Regional aircraft manufacturers must, by now, be getting used to living in a perpetual state of revolution, and 1997 was no disappointment. The year began with Fokker delivering its last few aircraft and ended with the loss of another famous name, as Saab Aircraft announced its retreat from turboprops. British Aerospace had already done the same with the closure of the Jetstream J41 line.
In short, the trend remains the same. The new breed of 30- to 50-seat regional jets sweep all before them, while turboprops continue their retreat. The provisional sales totals for 1997 show that almost over 100 more orders were recorded for the regional jet families than for the turboprop programmes.
This year, the gap should widen markedly. Embraer and Fairchild Dornier, with their ERJ-135 and 328JET 30-seat regional jets, are competing on US tenders alone worth up to 185 firm orders.
The production schedules speak for themselves. Embraer plans to turn out its first 20 ERJ-135s in 1999, but to ramp up to close to 50 after that. Deliveries of the 50-seat ERJ-145 are already on course to double this year to 66 aircraft, as the Brazilian manufacturer works to fulfil its backlog. Bombardier is already up to that level with its rival Canadair Regional Jet (CRJ).
Fairchild Dornier, meanwhile, plans to start deliveries of the 328JET in 1999 with about 20 aircraft, but building up to 48 a year by around 2000.
If all the plans materialise, the three manufacturers alone could be delivering 200 of their 30- to 50-seat regional jets a year by the turn of the century, with a healthy sideline in corporate versions to bolster production. By comparison, there were only a little over 300 regional aircraft produced in total in 1997, with two-thirds of those turboprops.
All of this raises the question of what impact this has on the existing turboprop market. The 19-seat sector is already acknowledged as a secondhand market and the 30-seat market has followed rapidly, confirmed by the demise of the Saab 340 and the J41.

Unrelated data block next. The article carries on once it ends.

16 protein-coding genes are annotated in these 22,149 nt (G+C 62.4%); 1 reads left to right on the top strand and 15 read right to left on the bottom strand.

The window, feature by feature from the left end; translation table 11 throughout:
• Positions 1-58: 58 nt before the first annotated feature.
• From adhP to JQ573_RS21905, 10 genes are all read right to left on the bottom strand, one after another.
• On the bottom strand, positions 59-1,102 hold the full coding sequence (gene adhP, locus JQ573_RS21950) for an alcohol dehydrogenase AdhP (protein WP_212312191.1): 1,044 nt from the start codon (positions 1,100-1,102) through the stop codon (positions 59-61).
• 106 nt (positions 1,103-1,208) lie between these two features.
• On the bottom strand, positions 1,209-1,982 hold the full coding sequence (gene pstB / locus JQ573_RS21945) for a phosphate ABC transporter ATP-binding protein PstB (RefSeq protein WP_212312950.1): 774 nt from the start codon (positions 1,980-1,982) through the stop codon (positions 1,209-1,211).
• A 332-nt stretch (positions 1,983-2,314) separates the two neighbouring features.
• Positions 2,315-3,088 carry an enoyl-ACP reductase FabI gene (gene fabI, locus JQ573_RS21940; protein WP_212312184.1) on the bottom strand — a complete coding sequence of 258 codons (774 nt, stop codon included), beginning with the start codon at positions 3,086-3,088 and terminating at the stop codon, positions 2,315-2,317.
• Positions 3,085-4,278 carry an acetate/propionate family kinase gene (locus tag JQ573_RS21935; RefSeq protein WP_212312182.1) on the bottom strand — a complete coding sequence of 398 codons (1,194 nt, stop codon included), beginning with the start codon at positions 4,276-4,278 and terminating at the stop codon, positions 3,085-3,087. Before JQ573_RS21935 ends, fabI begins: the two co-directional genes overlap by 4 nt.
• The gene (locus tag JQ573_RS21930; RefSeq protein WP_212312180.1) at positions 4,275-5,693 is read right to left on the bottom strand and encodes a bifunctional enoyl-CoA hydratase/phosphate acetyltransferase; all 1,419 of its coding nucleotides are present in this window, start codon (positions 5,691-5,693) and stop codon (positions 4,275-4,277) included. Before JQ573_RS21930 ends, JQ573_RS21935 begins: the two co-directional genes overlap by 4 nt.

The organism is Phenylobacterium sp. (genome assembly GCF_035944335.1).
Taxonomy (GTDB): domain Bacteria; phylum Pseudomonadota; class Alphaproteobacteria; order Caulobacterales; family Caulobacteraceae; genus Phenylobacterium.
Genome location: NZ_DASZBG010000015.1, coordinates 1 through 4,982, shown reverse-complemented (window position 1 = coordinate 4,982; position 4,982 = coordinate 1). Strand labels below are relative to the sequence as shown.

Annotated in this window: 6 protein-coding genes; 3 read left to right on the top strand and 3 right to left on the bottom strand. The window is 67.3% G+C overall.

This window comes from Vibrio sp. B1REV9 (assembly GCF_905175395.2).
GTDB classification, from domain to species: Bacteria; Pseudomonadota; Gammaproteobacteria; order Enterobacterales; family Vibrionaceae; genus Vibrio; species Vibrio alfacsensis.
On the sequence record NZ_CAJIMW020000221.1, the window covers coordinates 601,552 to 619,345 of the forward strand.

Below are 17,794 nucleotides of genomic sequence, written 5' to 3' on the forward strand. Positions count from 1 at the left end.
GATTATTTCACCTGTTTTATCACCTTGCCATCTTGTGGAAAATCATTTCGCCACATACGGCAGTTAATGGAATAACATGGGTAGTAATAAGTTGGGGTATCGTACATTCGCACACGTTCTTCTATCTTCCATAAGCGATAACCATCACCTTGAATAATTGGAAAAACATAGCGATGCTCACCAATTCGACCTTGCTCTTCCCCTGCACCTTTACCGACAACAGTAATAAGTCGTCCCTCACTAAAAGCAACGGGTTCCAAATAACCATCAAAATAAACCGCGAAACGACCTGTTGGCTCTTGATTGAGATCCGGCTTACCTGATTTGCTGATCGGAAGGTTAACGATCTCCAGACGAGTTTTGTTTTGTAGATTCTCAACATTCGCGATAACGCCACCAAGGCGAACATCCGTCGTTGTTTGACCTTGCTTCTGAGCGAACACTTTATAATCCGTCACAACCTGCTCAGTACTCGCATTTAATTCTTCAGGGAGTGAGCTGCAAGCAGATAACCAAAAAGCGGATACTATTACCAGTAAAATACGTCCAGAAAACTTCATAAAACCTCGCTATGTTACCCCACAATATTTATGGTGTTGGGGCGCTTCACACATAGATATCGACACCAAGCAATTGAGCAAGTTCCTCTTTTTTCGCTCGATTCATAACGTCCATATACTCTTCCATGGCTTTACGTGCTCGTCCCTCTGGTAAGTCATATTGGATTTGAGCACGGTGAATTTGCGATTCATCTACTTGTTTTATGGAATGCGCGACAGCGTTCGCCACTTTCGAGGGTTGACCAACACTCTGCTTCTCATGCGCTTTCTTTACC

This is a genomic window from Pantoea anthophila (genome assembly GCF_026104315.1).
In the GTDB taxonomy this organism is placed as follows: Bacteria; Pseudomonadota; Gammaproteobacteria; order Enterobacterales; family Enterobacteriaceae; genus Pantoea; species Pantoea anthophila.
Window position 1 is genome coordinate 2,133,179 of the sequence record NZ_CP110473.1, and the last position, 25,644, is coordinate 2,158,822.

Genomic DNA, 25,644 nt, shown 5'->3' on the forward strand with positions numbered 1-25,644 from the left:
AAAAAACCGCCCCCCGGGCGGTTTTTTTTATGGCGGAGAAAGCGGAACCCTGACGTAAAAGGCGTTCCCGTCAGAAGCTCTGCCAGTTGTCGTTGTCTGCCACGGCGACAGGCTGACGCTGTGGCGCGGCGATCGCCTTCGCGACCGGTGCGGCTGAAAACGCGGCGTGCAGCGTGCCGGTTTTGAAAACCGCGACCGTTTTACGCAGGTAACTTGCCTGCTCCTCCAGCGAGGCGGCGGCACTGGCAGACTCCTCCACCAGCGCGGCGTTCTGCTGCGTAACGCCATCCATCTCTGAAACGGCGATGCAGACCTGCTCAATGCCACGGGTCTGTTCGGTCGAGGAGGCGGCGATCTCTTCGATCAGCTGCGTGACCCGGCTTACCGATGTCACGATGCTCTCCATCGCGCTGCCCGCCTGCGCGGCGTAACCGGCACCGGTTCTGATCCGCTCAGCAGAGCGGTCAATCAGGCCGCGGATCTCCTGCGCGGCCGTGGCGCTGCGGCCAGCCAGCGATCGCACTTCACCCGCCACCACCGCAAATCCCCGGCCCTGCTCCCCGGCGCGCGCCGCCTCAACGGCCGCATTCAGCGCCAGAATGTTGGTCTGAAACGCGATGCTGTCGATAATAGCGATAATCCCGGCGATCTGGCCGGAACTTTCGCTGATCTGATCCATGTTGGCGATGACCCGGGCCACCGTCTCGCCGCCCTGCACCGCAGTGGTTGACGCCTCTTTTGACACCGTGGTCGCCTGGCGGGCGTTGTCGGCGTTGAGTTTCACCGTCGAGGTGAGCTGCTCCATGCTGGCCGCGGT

The fate of the larger 50- to 70-seat turboprops is less clear. The ATR range had a strong year, with over 50 orders, but the total market was for fewer than 100. Bombardier took most of the rest, thanks to its new Dash-8-400.
The real test will come, as it did for 19- to 30-seaters, when the new regional jets begin to push used aircraft out of fleets and on to the secondhand market. Aero International (Regional) found homes for 23 used ATRs in 1997. Leasing companies are already exploring new roles for the larger turboprops. Both the BAe ATP and ATR families have been proposed as potential successors to the ageing fleet of turboprop freighters.
Also less clear is what happens at the higher end of the regional jet ranges. The AI(R) venture was forced to abandon its Airjet 60- to 80-seat family, after failing to convince its partners - especially a sceptical BAe - that the economics would work. The consortium itself could now break up, with ATR arguing that there is little sales synergy with the BAe Avro RJ.
The current market suggests that Bombardier's CRJ-700 offering has lost some of its momentum since its launch early in 1997, with the backlog stuck on 29 aircraft since mid-year.
Fairchild Dornier is still keen to enter the 70- to 90-seat end of the market next as the next step in its grand, $850 million, plan to complete a full range of regional jets. The 728/928JETcould be developed within little more than three years with an outlay of $500 million, says president Jim Robinson. He admits that the 70-seat market has been slow in the USA, but expects serious interest to emerge from Europe over the next few months. Airlines have already begun to take the launch seriously, but there is little doubt that the privately owned US-German company does not have the ability to go it alone with the whole development programme without securing risk sharing partners.
For the time being, the Avro RJ has the 85- to 100-seat market to itself following the exit of Fokker. AI(R)'s head of sales, Jeff Marsh, believes that the niche will be safe for the next decade at least. Avro has continued to turn out around 20 aircraft a year, sold for cash to the regional arms of major airlines. Marsh points to the latest RJ85 acquired by Northwest Airlines for affiliate Mesaba. The aircraft is laid out in a 69-seat two-class layout to mirror the comfort of the cabin on mainline services. The numbers may not be high, but, as Marsh points out, all but two of the 23 planned deliveries planned for the coming year are already sold. Above all, the Avro business is making money - a rare feat in the turbulent world of regional aircraft.